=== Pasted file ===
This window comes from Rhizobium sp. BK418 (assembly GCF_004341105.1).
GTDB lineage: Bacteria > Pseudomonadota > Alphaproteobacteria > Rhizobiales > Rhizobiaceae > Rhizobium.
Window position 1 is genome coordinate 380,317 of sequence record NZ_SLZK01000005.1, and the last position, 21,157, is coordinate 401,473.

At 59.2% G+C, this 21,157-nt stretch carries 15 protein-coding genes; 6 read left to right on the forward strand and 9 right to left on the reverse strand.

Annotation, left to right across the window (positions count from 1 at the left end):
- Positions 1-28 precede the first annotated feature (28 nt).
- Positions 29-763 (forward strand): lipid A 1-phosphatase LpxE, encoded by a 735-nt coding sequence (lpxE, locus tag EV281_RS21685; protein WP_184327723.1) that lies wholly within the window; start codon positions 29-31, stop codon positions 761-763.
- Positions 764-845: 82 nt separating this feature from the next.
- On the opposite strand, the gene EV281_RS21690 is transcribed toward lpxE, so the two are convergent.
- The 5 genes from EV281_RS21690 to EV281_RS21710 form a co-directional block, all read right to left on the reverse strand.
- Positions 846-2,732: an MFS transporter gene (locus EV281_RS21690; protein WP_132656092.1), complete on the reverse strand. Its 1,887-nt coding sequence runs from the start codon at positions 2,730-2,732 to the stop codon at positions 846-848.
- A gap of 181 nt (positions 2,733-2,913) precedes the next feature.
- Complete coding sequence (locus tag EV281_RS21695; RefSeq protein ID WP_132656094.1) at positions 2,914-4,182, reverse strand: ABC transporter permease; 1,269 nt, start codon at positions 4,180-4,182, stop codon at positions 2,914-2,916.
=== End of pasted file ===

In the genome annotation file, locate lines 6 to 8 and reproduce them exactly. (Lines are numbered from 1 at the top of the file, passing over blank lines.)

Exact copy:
- Positions 1-28 precede the first annotated feature (28 nt).
- Positions 29-763 (forward strand): lipid A 1-phosphatase LpxE, encoded by a 735-nt coding sequence (lpxE, locus tag EV281_RS21685; protein WP_184327723.1) that lies wholly within the window; start codon positions 29-31, stop codon positions 761-763.
- Positions 764-845: 82 nt separating this feature from the next.